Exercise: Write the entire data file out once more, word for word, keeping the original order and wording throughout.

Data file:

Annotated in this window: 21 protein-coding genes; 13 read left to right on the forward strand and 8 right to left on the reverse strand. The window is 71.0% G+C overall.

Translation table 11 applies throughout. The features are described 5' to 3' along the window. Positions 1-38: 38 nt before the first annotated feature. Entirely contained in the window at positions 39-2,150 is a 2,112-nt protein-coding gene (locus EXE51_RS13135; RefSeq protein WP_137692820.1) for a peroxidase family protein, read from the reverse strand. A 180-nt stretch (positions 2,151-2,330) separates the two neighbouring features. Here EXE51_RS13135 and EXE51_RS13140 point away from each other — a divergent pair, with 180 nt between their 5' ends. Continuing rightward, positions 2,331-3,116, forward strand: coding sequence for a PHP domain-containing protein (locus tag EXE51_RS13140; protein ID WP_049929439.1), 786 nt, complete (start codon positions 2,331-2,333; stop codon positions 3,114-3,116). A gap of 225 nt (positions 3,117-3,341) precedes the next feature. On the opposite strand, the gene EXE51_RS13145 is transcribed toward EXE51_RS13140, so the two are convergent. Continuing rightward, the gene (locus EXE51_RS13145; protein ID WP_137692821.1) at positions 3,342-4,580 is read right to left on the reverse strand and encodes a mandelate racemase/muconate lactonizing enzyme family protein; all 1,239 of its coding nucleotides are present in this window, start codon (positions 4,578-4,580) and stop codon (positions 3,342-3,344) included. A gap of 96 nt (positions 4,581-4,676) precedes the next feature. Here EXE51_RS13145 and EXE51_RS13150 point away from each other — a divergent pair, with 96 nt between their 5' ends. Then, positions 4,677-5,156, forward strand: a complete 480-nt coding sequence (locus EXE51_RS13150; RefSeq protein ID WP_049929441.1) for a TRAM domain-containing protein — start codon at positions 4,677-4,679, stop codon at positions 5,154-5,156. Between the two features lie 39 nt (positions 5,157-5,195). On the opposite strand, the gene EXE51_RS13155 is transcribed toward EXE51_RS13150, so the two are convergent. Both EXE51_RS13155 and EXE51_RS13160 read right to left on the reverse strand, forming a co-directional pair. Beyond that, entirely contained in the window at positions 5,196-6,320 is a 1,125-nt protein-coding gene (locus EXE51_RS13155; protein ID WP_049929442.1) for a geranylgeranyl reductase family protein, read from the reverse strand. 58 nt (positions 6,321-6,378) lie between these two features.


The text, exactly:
Annotated in this window: 21 protein-coding genes; 13 read left to right on the forward strand and 8 right to left on the reverse strand. The window is 71.0% G+C overall.

Translation table 11 applies throughout. The features are described 5' to 3' along the window. Positions 1-38: 38 nt before the first annotated feature. Entirely contained in the window at positions 39-2,150 is a 2,112-nt protein-coding gene (locus EXE51_RS13135; RefSeq protein WP_137692820.1) for a peroxidase family protein, read from the reverse strand. A 180-nt stretch (positions 2,151-2,330) separates the two neighbouring features. Here EXE51_RS13135 and EXE51_RS13140 point away from each other — a divergent pair, with 180 nt between their 5' ends. Continuing rightward, positions 2,331-3,116, forward strand: coding sequence for a PHP domain-containing protein (locus tag EXE51_RS13140; protein ID WP_049929439.1), 786 nt, complete (start codon positions 2,331-2,333; stop codon positions 3,114-3,116). A gap of 225 nt (positions 3,117-3,341) precedes the next feature. On the opposite strand, the gene EXE51_RS13145 is transcribed toward EXE51_RS13140, so the two are convergent. Continuing rightward, the gene (locus EXE51_RS13145; protein ID WP_137692821.1) at positions 3,342-4,580 is read right to left on the reverse strand and encodes a mandelate racemase/muconate lactonizing enzyme family protein; all 1,239 of its coding nucleotides are present in this window, start codon (positions 4,578-4,580) and stop codon (positions 3,342-3,344) included. A gap of 96 nt (positions 4,581-4,676) precedes the next feature. Here EXE51_RS13145 and EXE51_RS13150 point away from each other — a divergent pair, with 96 nt between their 5' ends. Then, positions 4,677-5,156, forward strand: a complete 480-nt coding sequence (locus EXE51_RS13150; RefSeq protein ID WP_049929441.1) for a TRAM domain-containing protein — start codon at positions 4,677-4,679, stop codon at positions 5,154-5,156. Between the two features lie 39 nt (positions 5,157-5,195). On the opposite strand, the gene EXE51_RS13155 is transcribed toward EXE51_RS13150, so the two are convergent. Both EXE51_RS13155 and EXE51_RS13160 read right to left on the reverse strand, forming a co-directional pair. Beyond that, entirely contained in the window at positions 5,196-6,320 is a 1,125-nt protein-coding gene (locus EXE51_RS13155; protein ID WP_049929442.1) for a geranylgeranyl reductase family protein, read from the reverse strand. 58 nt (positions 6,321-6,378) lie between these two features.